The virtual assembly for the Confederation of Latin American and Caribbean Religious was a three-day study in what it means for a modern religious life to be intercongregational, intercultural and itinerant. It was also a demonstration of those three values in real time.
If done in person, the triennial gathering would have included dozens of religious leaders from each country's religious conference traveling to a Central or South American city to meet in person and share side conversations and laughs between presentations, with a late-night cultural celebration as the weekend's intermission.
Little of that was lost in the virtual adaptation, with the assembly living up to its theme, "Now is the time for synodality!" Rather than the usual roomful, this year, 9,000 men and women religious from all over the Americas — including guests from Europe and Africa — were able to participate in the Aug. 13-15 gathering, making it CLAR's largest assembly ever. And the energy matched the numbers, with 20 minutes dedicated to participants waving their native flags and sharing their excitement. Even the cultural celebration with videos of dancers kept its place in the agenda.
The material at hand, however, was a profound theological discourse via three keynote speeches. Claretian Missionary Luis Alberto Gonzalo Díez, director of the Spanish-language magazine Vida Religiosa, spoke on intercongregationality; Sr. Adriana Carla Milmanda, provincial superior for the Missionary Congregation of the Servants of the Holy Spirit of South Argentina, spoke on interculturality; and Sr. Teresa Maya, general superior of the Sisters of Charity of the Incarnate Word and former president of the Leadership Conference of Women Religious, closed by speaking on itinerancy.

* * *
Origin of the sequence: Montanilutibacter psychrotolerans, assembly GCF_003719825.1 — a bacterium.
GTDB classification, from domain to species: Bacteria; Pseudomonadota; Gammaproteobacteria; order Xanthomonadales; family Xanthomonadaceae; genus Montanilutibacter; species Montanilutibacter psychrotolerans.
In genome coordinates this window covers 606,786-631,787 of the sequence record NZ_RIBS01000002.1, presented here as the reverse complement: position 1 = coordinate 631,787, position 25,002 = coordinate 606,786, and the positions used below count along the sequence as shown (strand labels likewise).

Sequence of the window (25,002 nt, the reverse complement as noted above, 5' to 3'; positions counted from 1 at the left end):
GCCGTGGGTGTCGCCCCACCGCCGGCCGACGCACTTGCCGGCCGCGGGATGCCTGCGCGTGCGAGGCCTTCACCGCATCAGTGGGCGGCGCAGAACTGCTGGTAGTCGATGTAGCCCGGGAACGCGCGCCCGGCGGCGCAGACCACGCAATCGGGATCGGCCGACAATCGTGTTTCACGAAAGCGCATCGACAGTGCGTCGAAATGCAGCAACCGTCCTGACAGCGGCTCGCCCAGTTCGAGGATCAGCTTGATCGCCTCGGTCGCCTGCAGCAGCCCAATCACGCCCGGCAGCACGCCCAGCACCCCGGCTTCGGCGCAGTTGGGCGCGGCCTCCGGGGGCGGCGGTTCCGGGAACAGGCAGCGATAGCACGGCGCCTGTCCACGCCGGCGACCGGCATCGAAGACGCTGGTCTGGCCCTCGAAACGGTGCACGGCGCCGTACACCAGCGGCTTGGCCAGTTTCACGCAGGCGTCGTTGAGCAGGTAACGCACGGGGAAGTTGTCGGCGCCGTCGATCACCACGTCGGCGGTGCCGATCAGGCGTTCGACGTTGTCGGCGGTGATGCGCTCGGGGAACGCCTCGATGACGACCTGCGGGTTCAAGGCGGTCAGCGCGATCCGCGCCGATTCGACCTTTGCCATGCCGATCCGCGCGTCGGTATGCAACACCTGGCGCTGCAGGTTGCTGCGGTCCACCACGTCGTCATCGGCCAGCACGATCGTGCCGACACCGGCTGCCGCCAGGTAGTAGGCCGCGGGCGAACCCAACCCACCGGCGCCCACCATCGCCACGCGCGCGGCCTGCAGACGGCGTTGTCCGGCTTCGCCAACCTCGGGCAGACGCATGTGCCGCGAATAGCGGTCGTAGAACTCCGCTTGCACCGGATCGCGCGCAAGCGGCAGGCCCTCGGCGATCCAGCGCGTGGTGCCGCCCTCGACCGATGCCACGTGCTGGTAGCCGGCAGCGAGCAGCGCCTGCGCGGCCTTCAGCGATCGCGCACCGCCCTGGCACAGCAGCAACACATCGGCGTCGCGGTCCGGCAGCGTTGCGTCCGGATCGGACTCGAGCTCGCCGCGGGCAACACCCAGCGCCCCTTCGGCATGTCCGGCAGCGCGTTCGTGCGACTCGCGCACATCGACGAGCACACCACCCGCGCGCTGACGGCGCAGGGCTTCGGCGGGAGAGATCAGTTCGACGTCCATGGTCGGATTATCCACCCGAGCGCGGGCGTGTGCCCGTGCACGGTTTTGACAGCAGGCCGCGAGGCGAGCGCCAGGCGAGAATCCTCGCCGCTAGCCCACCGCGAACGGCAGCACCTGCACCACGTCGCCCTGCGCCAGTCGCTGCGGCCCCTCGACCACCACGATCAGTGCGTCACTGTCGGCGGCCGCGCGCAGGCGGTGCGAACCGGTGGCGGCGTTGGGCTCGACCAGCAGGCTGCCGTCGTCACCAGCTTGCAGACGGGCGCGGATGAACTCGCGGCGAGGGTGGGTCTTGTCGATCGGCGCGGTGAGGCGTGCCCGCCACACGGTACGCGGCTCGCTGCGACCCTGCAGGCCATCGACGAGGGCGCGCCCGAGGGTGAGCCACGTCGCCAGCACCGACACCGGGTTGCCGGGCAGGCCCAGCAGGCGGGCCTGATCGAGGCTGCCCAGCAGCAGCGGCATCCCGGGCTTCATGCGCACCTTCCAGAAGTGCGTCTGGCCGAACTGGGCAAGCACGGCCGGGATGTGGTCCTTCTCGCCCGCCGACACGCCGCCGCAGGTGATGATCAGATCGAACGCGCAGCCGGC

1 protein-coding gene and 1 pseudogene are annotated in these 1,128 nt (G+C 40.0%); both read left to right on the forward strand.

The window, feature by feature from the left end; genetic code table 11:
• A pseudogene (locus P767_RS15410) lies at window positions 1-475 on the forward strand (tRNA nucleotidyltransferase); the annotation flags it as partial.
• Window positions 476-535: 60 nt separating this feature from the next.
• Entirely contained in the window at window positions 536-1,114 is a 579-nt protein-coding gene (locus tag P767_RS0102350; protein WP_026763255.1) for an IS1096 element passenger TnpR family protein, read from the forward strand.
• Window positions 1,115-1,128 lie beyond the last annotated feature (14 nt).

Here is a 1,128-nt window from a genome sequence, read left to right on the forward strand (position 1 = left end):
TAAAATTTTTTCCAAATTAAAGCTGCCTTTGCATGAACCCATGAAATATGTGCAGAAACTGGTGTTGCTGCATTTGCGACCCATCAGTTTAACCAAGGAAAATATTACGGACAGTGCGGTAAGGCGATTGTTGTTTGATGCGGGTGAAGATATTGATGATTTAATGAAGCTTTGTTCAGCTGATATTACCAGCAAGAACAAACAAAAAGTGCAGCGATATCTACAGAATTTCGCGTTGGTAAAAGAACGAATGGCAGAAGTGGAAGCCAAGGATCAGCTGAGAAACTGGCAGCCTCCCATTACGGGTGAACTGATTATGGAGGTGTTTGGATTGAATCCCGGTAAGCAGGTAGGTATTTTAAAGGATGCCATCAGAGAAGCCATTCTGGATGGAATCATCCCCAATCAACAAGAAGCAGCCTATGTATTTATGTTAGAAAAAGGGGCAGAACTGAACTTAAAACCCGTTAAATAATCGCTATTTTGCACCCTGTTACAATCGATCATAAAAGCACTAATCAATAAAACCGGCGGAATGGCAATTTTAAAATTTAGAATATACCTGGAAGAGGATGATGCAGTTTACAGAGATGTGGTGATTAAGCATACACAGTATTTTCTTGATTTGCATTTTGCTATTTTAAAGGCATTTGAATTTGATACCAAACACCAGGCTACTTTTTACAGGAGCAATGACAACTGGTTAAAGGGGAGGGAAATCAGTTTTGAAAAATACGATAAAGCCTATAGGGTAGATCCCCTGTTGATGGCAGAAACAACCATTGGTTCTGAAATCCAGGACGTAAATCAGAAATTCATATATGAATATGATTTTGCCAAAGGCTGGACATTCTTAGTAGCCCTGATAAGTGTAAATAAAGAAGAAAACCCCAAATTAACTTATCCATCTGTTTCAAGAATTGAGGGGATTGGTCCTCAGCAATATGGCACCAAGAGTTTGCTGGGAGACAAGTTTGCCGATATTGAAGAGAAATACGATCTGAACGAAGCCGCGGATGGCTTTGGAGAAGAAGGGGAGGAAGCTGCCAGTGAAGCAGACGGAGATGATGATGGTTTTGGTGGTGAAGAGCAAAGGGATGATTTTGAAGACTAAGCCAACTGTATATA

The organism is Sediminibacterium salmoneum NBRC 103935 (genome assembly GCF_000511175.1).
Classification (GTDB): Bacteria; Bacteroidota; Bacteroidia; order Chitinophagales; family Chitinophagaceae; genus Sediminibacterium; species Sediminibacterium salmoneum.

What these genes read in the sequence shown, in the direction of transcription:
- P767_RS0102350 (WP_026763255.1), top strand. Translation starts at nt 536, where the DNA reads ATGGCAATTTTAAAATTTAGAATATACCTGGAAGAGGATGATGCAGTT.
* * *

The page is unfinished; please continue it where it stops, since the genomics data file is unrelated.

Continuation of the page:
Following each of the keynote speeches and theological reflections, the assembly discussed a priority issue each day: ecology, the protection of minors and vulnerable adults, and synodality, respectively.
To everyone's surprise, Pope Francis kicked off the weekend with his first address to a CLAR assembly, focusing on the challenges and importance of an "inculturated religious life," one that embraces its many cultures.
"How much good it would do for us to discover that unity is not uniformity, but a multifaceted harmony," he said in his native Argentine Spanish.
"Let's not forget that an uninculturated faith is not authentic. For this reason, I invite you to participate in the process that will provide the true sense of a culture that exists in the soul of the people. Enter into the life of the people of faith, enter with a respect for their customs, their traditions, seeking to carry out the mission of inculturating the faith and of evangelizing the culture. To inculturate the faith and to evangelize the culture go together," he said, adding that "peace, joy and a sense of humor" is the greatest witness to offer one's people.